July 22, 2014 Senate Staff Briefing

"Behavioral Health Information Technology: A Tool to Save Money and Improve Quality Care"


March 12, 2013 Senate Staff Briefing

"Behavioral Health Information Technology: A Tool to Save Money and Improve Quality Care"


July 20, 2011 Senate Staff Briefing

"Saving Money and Lives: A Briefing on Behavioral Health Information Technology"




The BHIT Coalition and partners submit letters of support and comments to Congressional Committees, Congressman, and Federal Agencies.





The BHIT Coalition supports the following legislation:

  • Integrating Behavioral Health Through Technology Act of 2016 (S. 2691)  sponsored by Senator Sheldon Whitehouse (D-RI).

  • Behavioral Health Information Technology Coordination Act of 2013 (S. 1685) sponsored by Senator Rob Portman (R-OH).

  • Behavioral Health Information Technology Act of 2013 (H.R.2957) sponsored by Rep. Tim Murphy (R-PA-18).

  • Helping Families in Mental Health Crisis Act of 2013 (H.R. 3717) (BHIT section) sponsored by Rep. Tim Murphy (R-PA-18).

  • Behavioral Health Information Technology Act of 2013 (S. 1517) sponsored by Senator Sheldon Whitehouse (D-RI).

December 3, 2014 Senate Staff Briefing

"Behavioral Health Information Technology: A Tool to Save Money and Improve Quality Care"




Other Resources

Letters of Support/Comments

Active Lobbying on Legislation

Regular meetings with Congressional staff to discuss the value of including behavioral health care providers to the HITECH Act.

Policy Agenda

The BHIT Coalition promotes a mental health and addiction policy agenda that strongly supports interoperable, electronic health records for both primary and behavioral health care providers as follows:

  • The inclusion of mental health and substance use treatment providers and facilities in the HITECH Act with the goal of increasing the likelihood that Medicare and Medicaid patients receiving effective, high-quality care from well-trained and licensed mental and behavioral health professionals in a setting designed to meet their specific and unique needs.

  • Recognizing mental health professionals as eligible “meaningful users” under the law will promote integration of psychology and mental health in primary care settings, reduce adverse drug to drug interactions, reduce duplicative tests, and provide necessary information to the emergency department at hospitals to triage patients more effectively.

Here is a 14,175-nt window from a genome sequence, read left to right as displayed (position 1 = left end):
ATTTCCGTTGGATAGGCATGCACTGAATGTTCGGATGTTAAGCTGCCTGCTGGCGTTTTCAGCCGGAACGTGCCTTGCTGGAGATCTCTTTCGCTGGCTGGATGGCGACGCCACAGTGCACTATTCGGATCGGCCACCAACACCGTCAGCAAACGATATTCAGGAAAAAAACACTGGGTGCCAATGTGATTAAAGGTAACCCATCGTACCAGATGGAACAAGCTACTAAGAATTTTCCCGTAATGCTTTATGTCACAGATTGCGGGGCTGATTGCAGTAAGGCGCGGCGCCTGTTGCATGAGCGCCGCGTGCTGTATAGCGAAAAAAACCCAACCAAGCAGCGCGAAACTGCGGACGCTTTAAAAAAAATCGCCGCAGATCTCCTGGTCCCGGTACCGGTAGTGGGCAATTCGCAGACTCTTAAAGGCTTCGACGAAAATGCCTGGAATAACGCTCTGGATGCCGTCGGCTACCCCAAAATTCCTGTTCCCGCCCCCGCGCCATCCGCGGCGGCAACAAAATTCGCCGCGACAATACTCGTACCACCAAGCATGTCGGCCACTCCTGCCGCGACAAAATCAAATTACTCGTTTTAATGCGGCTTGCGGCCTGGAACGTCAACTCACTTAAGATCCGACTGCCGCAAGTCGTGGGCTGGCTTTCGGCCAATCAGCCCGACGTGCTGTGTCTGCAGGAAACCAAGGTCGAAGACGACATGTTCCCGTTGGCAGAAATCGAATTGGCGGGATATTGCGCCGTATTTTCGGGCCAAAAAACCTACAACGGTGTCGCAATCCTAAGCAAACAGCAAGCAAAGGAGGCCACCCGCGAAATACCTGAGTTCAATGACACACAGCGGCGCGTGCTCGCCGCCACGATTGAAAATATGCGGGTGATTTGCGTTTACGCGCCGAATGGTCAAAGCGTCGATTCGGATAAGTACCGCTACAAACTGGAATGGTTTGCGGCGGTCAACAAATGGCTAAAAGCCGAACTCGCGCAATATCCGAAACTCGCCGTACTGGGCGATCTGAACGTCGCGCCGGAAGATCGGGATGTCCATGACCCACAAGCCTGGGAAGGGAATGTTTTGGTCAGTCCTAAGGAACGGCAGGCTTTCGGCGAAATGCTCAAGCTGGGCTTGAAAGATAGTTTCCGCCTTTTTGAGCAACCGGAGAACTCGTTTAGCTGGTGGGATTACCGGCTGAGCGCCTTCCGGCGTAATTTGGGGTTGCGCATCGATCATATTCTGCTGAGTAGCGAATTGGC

Background of HITECH Act

The Health Information Technology for Economic and Clinical Health (HITECH) Act significantly expanded the U.S. government’s efforts to establish a national electronic health records (EHRs) system. Such a system would enable authorized health care professionals and hospitals to, among other things, access centralized information such as lab test results and medication lists to provide safer and more efficient patient care. The Act includes significant protections for mental health record confidentiality.


The Act authorizes the Centers for Medicare & Medicaid Services to provide a reimbursement incentive for physician and hospital providers who are successful in becoming “meaningful users” of electronic health record (EHRs). These incentive payments began in January 2011, and will gradually phase down by 2016. Starting in 2015, providers are expected to be actively utilizing EHRs in compliance with the meaningful use definition or they will be subject to financial penalties under Medicare.


Unfortunately, the Act excluded psychologists and most other non-physician providers from receiving Medicare and Medicaid incentive payments and grant funds to adopt EHRs. The Act defines eligible professionals as medical doctors, doctors of osteopathic, dentists, dental surgeons, podiatrists, optometrists and chiropractors. Though incentives are offered in the early years, failure to meet the meaningful use requirements within four years will result in penalties against eligible professionals. The Final Rule for the Act went into effect July 28, 2010.